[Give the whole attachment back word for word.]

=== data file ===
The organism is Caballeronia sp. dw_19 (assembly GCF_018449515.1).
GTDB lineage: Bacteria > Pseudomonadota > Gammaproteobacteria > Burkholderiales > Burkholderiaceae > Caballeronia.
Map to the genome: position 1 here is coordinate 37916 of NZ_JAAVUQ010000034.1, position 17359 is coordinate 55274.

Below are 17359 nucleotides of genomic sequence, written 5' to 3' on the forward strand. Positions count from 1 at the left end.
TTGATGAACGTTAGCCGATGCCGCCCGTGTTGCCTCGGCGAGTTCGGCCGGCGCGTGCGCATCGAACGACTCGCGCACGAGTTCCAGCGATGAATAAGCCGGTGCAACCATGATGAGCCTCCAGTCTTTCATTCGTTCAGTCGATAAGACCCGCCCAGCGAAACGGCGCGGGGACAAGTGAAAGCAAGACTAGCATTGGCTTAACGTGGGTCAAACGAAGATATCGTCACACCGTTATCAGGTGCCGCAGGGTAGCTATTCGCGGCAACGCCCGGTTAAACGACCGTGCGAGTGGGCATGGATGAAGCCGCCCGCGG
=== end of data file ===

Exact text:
The organism is Caballeronia sp. dw_19 (assembly GCF_018449515.1).
GTDB lineage: Bacteria > Pseudomonadota > Gammaproteobacteria > Burkholderiales > Burkholderiaceae > Caballeronia.
Map to the genome: position 1 here is coordinate 37916 of NZ_JAAVUQ010000034.1, position 17359 is coordinate 55274.

Below are 17359 nucleotides of genomic sequence, written 5' to 3' on the forward strand. Positions count from 1 at the left end.
TTGATGAACGTTAGCCGATGCCGCCCGTGTTGCCTCGGCGAGTTCGGCCGGCGCGTGCGCATCGAACGACTCGCGCACGAGTTCCAGCGATGAATAAGCCGGTGCAACCATGATGAGCCTCCAGTCTTTCATTCGTTCAGTCGATAAGACCCGCCCAGCGAAACGGCGCGGGGACAAGTGAAAGCAAGACTAGCATTGGCTTAACGTGGGTCAAACGAAGATATCGTCACACCGTTATCAGGTGCCGCAGGGTAGCTATTCGCGGCAACGCCCGGTTAAACGACCGTGCGAGTGGGCATGGATGAAGCCGCCCGCGG